The third state is sloth or torpor, which means laziness of mind, sluggishness. A mind filled with sloth and torpor just wants to go to sleep. [Ö] Unless we overcome that kind of drowsiness and sluggishness of mind, nothing gets done, nothing is seen clearly, our mind becomes restless and dull.

The forth hindrance is restlessness. A mind that is in a state of worry, regret, and agitation is unable to stay concentrated, it is always jumping from one point to another, without any mindfulness. [Ö]

The fifth of the great enemies is doubt [Ö] doubt arises about what one is doing and onesí ability to do itÖ [For the purposes of TTL, this doubt would be the doubt that you can train your mind to be sane and happy, that you can give up the compulsive or negative thoughts that seem to hit you from nowhere and come without warning etc.] [Ö]

There are specific ways to deal with these enemies as they confront us on the path. The first is to recognize them, to see them clearly in each moment. If sense desire arises, to know immediately that there is desire in the mind. Or if there is anger, or sloth, or restlessness, or doubt, to recognize immediately the particular obstacle that has arisen. That very recognition is the most powerful way of overcoming them. Recognition leads to mindfulness. And mindfulness means not clinging, not condemning, not identifying with the object [emotion/feeling]. All the hindrances are impermanent mental factors. They arise and they pass away, like clouds in the sky. If we are mindful of them when they arise and donít react or identify with them, they pass through the mind, without creating any disturbance. Mindfulness is the most effective way of dealing with them. [Ö]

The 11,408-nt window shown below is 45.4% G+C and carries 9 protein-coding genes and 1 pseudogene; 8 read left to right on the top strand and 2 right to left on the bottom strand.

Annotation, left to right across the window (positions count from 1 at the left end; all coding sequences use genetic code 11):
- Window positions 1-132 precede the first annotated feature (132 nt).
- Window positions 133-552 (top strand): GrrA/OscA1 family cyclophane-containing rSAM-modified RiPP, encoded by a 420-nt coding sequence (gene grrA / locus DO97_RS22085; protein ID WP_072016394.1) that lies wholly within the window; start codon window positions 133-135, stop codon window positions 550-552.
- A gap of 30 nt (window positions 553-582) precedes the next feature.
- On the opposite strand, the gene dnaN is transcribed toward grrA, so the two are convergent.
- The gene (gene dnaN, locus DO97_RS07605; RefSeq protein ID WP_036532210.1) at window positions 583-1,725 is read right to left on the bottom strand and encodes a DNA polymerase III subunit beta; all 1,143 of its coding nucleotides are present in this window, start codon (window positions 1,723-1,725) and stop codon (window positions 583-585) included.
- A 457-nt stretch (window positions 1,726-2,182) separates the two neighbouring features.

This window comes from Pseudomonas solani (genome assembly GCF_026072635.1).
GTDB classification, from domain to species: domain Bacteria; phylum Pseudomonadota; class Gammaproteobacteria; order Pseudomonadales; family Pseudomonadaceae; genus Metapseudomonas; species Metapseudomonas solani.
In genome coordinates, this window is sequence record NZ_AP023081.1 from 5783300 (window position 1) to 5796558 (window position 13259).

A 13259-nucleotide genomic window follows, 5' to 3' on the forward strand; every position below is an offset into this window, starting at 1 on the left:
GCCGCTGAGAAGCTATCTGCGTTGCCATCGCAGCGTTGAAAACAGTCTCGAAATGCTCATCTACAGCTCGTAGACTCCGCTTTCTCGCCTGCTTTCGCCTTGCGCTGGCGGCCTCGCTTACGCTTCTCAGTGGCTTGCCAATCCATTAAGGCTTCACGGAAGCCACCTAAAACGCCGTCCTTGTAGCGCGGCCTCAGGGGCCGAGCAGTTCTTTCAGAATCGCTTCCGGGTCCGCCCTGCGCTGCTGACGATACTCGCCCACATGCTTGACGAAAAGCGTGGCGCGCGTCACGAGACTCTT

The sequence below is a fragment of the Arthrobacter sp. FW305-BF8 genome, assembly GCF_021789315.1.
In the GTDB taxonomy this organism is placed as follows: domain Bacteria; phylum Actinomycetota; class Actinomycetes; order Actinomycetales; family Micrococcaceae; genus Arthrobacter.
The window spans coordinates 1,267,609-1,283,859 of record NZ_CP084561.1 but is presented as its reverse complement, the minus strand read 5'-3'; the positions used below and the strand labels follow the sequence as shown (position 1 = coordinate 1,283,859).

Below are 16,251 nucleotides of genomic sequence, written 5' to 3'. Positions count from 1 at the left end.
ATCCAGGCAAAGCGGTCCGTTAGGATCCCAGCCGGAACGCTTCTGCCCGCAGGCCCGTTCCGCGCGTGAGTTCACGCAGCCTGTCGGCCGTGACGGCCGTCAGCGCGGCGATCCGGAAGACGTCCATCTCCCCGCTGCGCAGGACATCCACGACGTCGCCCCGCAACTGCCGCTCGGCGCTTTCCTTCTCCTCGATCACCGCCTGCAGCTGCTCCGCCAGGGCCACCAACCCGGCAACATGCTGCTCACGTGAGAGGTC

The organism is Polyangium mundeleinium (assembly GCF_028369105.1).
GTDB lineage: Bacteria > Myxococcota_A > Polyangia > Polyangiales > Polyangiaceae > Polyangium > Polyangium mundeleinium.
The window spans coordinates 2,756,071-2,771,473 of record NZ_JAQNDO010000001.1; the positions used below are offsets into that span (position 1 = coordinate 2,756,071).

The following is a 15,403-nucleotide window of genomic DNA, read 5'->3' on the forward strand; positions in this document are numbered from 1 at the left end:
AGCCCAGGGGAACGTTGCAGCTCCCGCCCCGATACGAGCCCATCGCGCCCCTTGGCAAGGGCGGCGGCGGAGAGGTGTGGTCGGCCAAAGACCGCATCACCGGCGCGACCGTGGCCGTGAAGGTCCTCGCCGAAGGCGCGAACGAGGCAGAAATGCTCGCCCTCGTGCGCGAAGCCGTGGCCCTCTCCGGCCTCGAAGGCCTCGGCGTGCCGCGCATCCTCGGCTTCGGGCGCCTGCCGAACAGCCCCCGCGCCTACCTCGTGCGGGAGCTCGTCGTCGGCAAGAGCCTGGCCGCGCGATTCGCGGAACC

Often [for someone who is actively trying to overcome these emotions] there is a tendency to condemn these hindrances as they arise. The condemning mind is itself a factor of aversion. Every act of condemning the hindrances strengthens the enemy. Thatís not the way. No judging, no evaluating. The hindrances come, simply observe them. Mindfulness makes them inoperative. They may continue to arise, but they do not disturb the mind because we are not reacting to them.
Well, I recommend this book. I also recommend a book called (I can't get the link to work) Train Your Mind Change Your Brain by Sharon Begley, which provides a historical overview of scientific research on neural plasticity (physical changes to brain structure that continue to occur from birth to death). In that book there are some interesting meditative therapies that have worked to help people with OCD, for example. Itís really positive and encouraging for anyone who feels like their brain is just broken. Maybe your brain is a little broken, but there is hope that it can be changed.
Everything has gone from me but the certainty of your goodness. I don't think two people could have been happier than we have been. V.
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Old 05-02-12, 08:03 PM   #2
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Beautiful Excerp. Thank you for posting
-What You Run From Only Stays With You Longer. When You Fight Something, You Only Make It Stronger-
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Old 05-03-12, 07:28 PM   #3
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Meditation ruined me, but the good intentions behind the ideas are there.
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buddhism, meditation, reading, treatment, book